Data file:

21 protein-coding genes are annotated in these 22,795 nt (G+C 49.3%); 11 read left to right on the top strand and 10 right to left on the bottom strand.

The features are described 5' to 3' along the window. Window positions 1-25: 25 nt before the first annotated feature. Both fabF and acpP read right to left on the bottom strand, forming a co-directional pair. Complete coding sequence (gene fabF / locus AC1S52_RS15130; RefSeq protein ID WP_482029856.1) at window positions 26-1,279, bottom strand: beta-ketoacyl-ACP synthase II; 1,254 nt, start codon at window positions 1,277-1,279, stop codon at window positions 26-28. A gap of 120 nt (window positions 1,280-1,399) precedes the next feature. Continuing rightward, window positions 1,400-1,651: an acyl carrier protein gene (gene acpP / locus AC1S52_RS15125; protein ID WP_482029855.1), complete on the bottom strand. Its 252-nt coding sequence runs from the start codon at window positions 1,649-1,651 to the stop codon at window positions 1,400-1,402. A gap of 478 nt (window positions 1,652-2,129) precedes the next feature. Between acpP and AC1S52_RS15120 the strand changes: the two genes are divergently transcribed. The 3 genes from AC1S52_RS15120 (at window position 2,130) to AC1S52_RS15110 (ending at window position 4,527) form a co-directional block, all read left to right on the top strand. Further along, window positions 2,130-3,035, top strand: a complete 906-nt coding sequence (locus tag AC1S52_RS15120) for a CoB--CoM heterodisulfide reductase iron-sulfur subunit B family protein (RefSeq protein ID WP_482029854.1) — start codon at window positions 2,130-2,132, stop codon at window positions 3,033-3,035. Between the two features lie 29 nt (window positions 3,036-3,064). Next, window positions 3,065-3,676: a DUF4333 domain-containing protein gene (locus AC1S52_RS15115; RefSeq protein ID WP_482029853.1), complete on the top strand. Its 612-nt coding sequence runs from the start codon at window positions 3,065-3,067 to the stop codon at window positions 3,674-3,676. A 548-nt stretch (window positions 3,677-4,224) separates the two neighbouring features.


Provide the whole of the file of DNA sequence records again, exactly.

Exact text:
21 protein-coding genes are annotated in these 22,795 nt (G+C 49.3%); 11 read left to right on the top strand and 10 right to left on the bottom strand.

The features are described 5' to 3' along the window. Window positions 1-25: 25 nt before the first annotated feature. Both fabF and acpP read right to left on the bottom strand, forming a co-directional pair. Complete coding sequence (gene fabF / locus AC1S52_RS15130; RefSeq protein ID WP_482029856.1) at window positions 26-1,279, bottom strand: beta-ketoacyl-ACP synthase II; 1,254 nt, start codon at window positions 1,277-1,279, stop codon at window positions 26-28. A gap of 120 nt (window positions 1,280-1,399) precedes the next feature. Continuing rightward, window positions 1,400-1,651: an acyl carrier protein gene (gene acpP / locus AC1S52_RS15125; protein ID WP_482029855.1), complete on the bottom strand. Its 252-nt coding sequence runs from the start codon at window positions 1,649-1,651 to the stop codon at window positions 1,400-1,402. A gap of 478 nt (window positions 1,652-2,129) precedes the next feature. Between acpP and AC1S52_RS15120 the strand changes: the two genes are divergently transcribed. The 3 genes from AC1S52_RS15120 (at window position 2,130) to AC1S52_RS15110 (ending at window position 4,527) form a co-directional block, all read left to right on the top strand. Further along, window positions 2,130-3,035, top strand: a complete 906-nt coding sequence (locus tag AC1S52_RS15120) for a CoB--CoM heterodisulfide reductase iron-sulfur subunit B family protein (RefSeq protein ID WP_482029854.1) — start codon at window positions 2,130-2,132, stop codon at window positions 3,033-3,035. Between the two features lie 29 nt (window positions 3,036-3,064). Next, window positions 3,065-3,676: a DUF4333 domain-containing protein gene (locus AC1S52_RS15115; RefSeq protein ID WP_482029853.1), complete on the top strand. Its 612-nt coding sequence runs from the start codon at window positions 3,065-3,067 to the stop codon at window positions 3,674-3,676. A 548-nt stretch (window positions 3,677-4,224) separates the two neighbouring features.